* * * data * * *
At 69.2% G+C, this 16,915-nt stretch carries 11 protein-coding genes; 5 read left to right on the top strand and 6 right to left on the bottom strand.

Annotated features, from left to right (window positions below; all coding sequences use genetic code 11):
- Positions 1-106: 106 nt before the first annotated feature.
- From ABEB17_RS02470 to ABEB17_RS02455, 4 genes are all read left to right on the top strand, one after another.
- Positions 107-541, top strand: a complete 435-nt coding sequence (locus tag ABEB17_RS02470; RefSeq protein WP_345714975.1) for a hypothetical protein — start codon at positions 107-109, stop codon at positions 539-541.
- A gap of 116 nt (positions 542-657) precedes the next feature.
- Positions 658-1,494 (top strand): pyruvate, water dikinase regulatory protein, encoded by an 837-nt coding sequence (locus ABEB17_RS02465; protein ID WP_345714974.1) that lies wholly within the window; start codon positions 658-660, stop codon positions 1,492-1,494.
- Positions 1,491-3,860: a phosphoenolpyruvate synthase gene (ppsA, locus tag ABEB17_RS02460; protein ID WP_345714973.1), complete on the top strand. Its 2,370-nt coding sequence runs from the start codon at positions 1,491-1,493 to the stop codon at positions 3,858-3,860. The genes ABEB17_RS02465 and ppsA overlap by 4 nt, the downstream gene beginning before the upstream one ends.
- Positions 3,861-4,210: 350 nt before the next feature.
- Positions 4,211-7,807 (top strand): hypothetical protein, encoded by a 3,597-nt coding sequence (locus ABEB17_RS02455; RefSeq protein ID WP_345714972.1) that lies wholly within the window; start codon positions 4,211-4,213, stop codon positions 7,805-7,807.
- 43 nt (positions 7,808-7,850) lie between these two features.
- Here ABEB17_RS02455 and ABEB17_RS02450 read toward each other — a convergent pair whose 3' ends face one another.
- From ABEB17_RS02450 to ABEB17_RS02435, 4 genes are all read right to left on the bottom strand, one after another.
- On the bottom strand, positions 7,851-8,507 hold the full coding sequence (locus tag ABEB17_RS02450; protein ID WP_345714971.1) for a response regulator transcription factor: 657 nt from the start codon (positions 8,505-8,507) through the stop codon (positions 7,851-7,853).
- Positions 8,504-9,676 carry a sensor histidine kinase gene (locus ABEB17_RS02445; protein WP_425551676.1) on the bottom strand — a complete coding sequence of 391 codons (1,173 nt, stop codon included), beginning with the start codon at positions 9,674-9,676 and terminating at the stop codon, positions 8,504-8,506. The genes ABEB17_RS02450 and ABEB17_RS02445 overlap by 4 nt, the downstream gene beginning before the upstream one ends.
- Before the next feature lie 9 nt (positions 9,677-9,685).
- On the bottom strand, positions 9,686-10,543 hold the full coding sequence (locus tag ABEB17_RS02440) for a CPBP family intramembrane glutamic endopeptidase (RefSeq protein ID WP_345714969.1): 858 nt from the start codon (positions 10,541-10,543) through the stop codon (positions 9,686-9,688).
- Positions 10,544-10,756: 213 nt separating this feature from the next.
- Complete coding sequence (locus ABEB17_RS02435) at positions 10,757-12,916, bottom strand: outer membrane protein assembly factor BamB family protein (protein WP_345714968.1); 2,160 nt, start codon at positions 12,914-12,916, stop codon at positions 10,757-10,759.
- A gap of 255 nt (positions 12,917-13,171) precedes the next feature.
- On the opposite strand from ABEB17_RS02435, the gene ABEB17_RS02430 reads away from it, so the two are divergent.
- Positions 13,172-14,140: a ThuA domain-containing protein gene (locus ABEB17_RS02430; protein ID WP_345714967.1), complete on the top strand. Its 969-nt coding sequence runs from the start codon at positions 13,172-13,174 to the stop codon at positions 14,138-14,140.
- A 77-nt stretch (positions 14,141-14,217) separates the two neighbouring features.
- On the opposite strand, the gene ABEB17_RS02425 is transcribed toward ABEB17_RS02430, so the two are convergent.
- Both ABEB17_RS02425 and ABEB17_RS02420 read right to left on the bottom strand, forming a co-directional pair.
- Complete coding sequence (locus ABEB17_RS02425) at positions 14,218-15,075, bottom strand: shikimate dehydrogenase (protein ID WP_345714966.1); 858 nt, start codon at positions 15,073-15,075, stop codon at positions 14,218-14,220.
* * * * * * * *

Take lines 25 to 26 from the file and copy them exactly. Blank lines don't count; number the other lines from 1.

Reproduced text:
- Both ABEB17_RS02425 and ABEB17_RS02420 read right to left on the bottom strand, forming a co-directional pair.
- Complete coding sequence (locus ABEB17_RS02425) at positions 14,218-15,075, bottom strand: shikimate dehydrogenase (protein ID WP_345714966.1); 858 nt, start codon at positions 15,073-15,075, stop codon at positions 14,218-14,220.